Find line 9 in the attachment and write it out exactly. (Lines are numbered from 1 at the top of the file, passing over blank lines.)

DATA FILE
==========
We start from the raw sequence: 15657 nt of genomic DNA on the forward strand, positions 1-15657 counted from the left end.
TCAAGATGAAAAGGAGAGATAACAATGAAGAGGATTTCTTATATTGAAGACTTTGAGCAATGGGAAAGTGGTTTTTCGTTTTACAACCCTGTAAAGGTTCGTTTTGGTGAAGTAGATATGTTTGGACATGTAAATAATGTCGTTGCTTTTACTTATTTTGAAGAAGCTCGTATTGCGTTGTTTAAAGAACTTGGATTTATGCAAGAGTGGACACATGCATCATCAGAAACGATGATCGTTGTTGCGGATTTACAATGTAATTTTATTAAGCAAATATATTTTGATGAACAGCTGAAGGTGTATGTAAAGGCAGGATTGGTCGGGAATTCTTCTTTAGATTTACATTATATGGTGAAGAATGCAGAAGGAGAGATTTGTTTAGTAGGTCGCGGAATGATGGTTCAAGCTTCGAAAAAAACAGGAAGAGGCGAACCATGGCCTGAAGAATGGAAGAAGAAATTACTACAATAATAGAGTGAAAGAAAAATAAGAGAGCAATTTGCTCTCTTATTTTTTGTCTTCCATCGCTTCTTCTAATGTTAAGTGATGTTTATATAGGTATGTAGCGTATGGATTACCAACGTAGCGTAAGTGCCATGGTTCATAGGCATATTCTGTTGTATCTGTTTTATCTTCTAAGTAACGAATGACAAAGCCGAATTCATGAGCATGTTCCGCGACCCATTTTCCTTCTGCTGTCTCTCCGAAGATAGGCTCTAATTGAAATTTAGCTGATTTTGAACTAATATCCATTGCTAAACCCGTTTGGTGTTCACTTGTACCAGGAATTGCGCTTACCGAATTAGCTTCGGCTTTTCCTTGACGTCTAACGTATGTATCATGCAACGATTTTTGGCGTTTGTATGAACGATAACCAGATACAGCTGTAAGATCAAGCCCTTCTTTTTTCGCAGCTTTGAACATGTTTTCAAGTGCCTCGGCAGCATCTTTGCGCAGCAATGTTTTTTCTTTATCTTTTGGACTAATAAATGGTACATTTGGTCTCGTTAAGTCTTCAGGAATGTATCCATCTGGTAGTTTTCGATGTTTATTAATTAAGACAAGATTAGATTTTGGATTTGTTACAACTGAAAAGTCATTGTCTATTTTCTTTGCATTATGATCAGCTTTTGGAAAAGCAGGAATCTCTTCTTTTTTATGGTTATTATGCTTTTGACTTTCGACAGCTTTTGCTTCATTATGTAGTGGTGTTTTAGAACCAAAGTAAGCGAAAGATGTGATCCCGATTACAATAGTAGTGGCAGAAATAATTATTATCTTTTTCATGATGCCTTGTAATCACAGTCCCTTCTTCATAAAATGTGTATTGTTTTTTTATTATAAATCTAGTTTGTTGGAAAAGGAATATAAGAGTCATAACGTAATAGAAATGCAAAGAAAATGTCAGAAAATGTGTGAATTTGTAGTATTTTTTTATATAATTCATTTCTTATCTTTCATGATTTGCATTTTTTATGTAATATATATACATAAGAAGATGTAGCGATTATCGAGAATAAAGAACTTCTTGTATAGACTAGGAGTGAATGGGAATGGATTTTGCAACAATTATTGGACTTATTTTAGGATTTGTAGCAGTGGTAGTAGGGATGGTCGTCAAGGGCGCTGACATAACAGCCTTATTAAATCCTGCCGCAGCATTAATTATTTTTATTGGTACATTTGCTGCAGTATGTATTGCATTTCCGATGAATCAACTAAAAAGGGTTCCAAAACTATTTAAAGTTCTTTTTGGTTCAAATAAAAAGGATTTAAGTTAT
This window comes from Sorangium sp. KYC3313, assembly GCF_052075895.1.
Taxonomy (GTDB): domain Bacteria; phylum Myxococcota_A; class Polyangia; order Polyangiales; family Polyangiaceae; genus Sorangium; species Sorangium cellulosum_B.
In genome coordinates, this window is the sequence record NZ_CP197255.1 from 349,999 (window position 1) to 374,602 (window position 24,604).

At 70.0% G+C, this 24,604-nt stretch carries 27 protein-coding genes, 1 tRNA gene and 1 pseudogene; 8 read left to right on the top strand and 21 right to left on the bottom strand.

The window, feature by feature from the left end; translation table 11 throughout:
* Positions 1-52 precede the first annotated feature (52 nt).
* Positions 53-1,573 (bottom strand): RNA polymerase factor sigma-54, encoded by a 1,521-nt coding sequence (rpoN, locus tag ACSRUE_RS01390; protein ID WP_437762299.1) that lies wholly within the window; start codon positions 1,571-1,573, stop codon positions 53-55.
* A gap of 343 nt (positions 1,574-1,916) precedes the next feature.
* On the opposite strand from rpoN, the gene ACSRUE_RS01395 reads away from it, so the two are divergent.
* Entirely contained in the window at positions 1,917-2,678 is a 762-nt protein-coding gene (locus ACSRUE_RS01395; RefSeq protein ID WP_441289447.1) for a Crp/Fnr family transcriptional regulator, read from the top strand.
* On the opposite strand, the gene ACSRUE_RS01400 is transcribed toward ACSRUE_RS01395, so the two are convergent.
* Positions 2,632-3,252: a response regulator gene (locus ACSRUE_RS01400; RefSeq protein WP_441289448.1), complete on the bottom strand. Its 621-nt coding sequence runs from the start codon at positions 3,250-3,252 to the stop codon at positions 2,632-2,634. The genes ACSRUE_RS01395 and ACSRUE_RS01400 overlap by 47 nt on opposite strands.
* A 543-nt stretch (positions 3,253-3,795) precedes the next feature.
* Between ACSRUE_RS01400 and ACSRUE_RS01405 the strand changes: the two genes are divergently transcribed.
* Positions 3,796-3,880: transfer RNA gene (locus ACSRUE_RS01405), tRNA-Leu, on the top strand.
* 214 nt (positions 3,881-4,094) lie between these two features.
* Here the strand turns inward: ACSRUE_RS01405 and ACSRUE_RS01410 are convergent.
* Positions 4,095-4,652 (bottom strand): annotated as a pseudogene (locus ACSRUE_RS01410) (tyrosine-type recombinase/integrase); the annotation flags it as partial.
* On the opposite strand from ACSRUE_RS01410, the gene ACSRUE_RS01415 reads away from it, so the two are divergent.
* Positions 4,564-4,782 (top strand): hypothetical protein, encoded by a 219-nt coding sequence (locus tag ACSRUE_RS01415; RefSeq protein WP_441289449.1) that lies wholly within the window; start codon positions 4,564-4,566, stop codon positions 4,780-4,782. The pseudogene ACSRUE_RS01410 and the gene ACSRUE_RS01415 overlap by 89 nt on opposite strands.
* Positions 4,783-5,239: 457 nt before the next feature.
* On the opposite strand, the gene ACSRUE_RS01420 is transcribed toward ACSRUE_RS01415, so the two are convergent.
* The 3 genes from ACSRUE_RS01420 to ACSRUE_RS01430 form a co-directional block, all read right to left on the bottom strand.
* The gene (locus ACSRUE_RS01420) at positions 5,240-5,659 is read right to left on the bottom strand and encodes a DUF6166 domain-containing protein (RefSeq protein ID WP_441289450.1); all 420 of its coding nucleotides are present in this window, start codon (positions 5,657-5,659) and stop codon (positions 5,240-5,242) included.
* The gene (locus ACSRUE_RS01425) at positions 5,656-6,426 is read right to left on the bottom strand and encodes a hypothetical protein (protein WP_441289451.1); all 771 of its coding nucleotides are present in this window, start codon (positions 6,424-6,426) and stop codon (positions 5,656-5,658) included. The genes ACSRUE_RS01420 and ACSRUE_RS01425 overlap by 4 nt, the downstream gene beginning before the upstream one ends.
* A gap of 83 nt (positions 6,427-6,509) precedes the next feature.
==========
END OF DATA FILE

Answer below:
* Positions 53-1,573 (bottom strand): RNA polymerase factor sigma-54, encoded by a 1,521-nt coding sequence (rpoN, locus tag ACSRUE_RS01390; protein ID WP_437762299.1) that lies wholly within the window; start codon positions 1,571-1,573, stop codon positions 53-55.